Zweli Mkhize, a Zulu and the current ANC Treasurer-General, has also been mentioned as a potential party leader.

    No ANC member has declared their intention to run for leadership.

    Zuma has faced calls to quit from several members of the ANC and prominent business leaders following losses in local elections in August and a string of graft scandals but the party's top echelons have backed him.

    Zuma's younger brother Michael became the latest to call for his resignation, urging him to quit or risk being killed, without elaborating on any death threats.
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    Oil and Gas

    Iran Now Has the Edge in the Fight Over Oil Prices With Saudi Arabia - No freeze

    Suddenly the tables have been turned on Saudi Arabia.

    The biggest oil exporter has swapped its traditional role as price dove with regional foe Iran, for years OPEC price hawk. The government in Riyadh is now offering a deal -- including its first output cut in eight years -- to boost prices; Tehran is dragging its feet. At the center of the reversal is their contrasting thresholds for enduring economic pain.

    "Both countries are coming from different positions," said Jason Tuvey, Middle East economist at consulting firm Capital Economics. "Iran has been under sanctions until recently, so it’s getting an economic boost as investment returns and oil output rises. Meanwhile, Saudi Arabia is facing steep fiscal cuts."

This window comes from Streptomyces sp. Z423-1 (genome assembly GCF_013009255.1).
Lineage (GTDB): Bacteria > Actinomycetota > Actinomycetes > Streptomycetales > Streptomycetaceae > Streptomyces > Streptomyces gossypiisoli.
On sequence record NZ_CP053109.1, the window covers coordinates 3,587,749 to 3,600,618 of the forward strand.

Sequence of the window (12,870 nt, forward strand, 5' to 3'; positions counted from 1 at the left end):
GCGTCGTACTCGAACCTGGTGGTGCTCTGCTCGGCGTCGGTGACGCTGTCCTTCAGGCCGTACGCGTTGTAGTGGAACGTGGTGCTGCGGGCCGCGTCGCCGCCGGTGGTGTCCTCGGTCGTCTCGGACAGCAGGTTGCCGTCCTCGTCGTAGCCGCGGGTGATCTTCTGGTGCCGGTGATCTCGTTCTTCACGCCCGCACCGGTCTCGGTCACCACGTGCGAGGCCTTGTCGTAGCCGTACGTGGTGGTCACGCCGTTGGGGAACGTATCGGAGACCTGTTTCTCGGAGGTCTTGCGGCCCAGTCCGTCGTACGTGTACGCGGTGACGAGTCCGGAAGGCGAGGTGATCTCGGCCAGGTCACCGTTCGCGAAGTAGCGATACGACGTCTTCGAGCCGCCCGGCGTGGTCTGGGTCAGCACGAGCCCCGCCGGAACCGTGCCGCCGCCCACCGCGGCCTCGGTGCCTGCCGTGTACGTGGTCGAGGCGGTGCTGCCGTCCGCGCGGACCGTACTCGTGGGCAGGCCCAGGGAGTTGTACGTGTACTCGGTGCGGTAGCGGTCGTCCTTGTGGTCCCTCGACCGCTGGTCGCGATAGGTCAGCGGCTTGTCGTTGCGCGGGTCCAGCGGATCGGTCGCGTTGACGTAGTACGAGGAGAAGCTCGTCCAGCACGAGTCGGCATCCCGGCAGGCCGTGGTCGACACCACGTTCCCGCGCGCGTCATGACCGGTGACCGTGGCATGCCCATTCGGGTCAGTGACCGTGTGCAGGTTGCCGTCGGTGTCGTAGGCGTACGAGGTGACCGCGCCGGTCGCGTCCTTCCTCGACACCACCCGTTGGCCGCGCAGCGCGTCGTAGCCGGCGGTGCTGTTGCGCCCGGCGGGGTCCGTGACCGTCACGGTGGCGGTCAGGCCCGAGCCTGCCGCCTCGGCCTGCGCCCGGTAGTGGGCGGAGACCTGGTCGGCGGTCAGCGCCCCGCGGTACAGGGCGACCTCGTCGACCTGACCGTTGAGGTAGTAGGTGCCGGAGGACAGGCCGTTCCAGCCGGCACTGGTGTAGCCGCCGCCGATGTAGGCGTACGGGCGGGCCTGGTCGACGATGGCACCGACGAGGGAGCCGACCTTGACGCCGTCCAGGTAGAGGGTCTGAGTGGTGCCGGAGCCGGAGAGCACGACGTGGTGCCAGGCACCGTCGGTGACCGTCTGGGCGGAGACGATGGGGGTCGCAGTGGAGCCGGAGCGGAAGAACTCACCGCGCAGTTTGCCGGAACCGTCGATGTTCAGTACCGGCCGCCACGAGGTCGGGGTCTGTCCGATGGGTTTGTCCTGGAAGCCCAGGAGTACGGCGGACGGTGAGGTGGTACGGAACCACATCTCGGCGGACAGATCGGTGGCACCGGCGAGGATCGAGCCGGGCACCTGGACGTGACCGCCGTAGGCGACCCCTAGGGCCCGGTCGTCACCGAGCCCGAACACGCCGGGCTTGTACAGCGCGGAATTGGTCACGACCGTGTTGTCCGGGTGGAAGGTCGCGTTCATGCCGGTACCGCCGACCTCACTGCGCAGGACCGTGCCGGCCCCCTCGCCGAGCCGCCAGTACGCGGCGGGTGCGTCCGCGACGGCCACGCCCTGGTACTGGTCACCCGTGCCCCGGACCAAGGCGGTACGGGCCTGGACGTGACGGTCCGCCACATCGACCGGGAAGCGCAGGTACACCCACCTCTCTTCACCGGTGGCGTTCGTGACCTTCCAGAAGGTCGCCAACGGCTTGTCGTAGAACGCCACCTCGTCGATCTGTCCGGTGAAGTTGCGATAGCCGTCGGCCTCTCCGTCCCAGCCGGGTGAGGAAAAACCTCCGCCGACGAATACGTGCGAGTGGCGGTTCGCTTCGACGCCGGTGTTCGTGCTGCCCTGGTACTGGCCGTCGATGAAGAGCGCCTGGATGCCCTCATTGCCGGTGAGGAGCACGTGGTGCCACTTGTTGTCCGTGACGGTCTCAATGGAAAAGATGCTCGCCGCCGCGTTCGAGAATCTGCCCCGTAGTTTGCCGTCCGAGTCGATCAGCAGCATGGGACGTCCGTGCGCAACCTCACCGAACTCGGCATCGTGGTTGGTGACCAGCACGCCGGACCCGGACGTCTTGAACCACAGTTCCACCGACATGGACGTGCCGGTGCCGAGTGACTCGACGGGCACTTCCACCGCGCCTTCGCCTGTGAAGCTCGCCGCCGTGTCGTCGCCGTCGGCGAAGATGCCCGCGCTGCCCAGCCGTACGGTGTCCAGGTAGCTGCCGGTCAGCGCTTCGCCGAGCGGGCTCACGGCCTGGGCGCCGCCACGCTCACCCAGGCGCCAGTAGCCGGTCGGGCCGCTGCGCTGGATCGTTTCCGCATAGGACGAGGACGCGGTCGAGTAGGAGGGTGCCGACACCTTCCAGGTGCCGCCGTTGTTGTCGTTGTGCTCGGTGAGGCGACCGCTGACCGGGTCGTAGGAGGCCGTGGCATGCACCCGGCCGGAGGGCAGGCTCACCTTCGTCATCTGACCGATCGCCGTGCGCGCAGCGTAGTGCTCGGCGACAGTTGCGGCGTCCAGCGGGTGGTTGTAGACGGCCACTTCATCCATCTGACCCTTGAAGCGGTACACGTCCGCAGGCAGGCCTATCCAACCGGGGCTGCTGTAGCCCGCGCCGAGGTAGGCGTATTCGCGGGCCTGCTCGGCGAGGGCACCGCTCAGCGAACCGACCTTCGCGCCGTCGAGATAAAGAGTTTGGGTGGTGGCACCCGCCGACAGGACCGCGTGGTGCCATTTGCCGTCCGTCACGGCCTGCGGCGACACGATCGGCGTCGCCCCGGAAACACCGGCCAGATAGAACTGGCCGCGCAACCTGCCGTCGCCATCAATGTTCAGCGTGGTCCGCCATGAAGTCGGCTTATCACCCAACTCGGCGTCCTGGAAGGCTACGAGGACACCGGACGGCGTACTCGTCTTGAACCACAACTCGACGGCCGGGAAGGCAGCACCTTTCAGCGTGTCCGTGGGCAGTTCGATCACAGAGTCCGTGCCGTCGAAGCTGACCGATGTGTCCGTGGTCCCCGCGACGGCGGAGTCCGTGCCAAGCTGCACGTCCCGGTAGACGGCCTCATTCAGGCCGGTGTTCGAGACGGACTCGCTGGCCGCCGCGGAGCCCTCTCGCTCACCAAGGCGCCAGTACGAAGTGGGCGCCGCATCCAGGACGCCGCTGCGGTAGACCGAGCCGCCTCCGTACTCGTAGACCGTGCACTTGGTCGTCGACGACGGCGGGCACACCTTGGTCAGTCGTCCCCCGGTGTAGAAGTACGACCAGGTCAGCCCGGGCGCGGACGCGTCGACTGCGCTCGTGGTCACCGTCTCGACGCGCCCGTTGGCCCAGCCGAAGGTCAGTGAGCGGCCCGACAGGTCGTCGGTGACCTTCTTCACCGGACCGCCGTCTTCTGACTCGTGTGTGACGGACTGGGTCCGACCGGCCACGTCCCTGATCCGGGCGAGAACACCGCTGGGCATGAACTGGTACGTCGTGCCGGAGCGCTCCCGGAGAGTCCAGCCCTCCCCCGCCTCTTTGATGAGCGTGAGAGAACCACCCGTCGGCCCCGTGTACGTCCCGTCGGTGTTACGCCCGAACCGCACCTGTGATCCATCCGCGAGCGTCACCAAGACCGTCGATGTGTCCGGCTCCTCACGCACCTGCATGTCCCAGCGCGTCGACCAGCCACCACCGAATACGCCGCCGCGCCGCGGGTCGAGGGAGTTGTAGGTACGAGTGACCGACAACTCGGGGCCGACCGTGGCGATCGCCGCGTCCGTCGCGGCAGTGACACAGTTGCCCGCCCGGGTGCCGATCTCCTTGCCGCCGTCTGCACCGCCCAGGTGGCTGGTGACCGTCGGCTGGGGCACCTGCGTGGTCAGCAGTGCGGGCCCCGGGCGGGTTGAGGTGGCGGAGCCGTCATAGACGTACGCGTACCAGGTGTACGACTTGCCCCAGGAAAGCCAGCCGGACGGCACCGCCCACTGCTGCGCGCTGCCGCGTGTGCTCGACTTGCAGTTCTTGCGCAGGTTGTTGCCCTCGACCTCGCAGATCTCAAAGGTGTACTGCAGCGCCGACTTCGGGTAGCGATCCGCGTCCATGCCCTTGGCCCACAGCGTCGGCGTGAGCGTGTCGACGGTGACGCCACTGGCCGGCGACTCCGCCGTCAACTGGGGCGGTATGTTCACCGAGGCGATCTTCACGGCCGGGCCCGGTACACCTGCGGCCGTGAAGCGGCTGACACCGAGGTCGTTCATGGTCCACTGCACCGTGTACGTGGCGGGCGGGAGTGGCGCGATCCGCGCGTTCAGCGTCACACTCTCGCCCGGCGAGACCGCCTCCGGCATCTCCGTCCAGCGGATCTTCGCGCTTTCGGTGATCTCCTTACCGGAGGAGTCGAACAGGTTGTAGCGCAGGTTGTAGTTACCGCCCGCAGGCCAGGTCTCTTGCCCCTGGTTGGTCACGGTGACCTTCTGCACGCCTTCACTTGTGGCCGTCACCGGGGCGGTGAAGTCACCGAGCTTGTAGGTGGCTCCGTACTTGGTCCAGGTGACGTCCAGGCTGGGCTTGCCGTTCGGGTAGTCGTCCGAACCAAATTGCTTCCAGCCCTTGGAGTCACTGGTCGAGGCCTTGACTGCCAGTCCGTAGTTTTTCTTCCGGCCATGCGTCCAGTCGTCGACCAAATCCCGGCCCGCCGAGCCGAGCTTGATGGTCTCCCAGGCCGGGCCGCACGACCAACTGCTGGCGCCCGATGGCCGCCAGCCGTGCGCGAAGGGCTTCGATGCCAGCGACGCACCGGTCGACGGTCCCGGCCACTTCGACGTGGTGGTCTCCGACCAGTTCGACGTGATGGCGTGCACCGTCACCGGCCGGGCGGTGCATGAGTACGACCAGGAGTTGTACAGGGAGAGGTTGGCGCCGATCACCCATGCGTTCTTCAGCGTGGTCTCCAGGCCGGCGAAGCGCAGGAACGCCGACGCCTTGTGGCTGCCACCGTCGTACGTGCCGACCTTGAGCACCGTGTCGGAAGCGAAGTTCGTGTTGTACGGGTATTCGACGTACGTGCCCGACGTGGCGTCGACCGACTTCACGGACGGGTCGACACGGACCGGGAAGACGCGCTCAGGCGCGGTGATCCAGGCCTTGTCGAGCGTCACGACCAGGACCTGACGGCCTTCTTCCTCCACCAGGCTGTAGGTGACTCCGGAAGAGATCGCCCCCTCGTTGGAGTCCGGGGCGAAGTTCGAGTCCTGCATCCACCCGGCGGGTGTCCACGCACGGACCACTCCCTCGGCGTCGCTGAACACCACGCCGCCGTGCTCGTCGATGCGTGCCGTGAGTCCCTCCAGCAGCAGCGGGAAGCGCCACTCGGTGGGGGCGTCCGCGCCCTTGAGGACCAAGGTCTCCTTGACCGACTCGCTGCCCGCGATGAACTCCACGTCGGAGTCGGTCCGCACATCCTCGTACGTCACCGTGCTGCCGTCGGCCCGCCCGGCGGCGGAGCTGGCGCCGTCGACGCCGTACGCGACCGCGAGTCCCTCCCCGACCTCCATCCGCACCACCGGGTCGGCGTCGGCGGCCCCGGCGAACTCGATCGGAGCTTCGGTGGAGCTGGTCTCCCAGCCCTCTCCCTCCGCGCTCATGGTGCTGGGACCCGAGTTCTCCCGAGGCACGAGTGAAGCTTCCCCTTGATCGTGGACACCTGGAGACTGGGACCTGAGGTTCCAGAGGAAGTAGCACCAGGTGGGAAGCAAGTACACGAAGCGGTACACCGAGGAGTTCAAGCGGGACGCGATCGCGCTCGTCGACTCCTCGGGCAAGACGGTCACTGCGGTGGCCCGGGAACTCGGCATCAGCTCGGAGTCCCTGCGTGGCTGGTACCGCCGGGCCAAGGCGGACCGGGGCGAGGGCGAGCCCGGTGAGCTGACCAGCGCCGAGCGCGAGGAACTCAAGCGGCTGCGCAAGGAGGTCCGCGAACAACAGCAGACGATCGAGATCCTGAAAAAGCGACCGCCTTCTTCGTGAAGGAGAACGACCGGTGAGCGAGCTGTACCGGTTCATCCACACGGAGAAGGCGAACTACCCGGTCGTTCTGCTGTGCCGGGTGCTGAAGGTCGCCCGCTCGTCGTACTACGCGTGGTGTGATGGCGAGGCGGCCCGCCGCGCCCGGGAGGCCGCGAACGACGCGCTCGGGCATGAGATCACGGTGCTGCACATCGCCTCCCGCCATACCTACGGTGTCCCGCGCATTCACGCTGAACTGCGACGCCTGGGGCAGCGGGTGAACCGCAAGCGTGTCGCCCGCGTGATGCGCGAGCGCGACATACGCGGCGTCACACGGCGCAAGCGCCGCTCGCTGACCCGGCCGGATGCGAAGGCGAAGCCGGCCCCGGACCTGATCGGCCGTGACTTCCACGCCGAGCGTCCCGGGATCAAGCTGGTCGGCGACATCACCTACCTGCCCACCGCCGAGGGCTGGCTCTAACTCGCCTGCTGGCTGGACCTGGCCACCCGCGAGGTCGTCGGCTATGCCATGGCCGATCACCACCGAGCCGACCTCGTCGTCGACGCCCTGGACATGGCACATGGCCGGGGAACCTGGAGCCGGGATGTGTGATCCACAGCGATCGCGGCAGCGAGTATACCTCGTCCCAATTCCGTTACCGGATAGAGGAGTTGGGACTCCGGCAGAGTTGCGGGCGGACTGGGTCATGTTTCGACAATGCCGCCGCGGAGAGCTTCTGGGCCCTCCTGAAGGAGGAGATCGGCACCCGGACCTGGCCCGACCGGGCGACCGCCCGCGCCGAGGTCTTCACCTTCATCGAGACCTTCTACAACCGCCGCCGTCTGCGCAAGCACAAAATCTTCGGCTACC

The contrast between the two countries is stark. Iran, never as dependent on oil revenue as its neighbor, has seen prospects boosted by rapprochement with the west. In Saudi Arabia, tentative moves toward economic reform haven’t prevented two years of weak prices causing financial havoc: it’s burning through foreign exchange reserves, government contractors have gone unpaid and civil servants will get no bonus this year.

    Diverging Economies

    Saudi Arabia will suffer a fiscal deficit equal to 13.5 percent of gross domestic product this year, compared with one of less than 2.5 percent of GDP for Iran, the International Monetary Fund estimates. The IMF says the Saudis need oil close to $67 a barrel to square the books. For Iran, it’s lower, at $61.50. Brent crude, the global benchmark, was down 0.4 percent at $47.18 a barrel as of 1:18 p.m. in Hong Kong.

    When it comes to economic growth, Saudi Arabia is slowing sharply to 1 percent while Iran is accelerating toward 4 percent. The current account -- a broad measure of a country’s economic relationship with the world -- tells the same story. Saudi Arabia faces a double-digit deficit this year; Iran’s is nearly balanced following economic reforms in 2012 and 2013 to weather the impact of international sanctions over its nuclear program.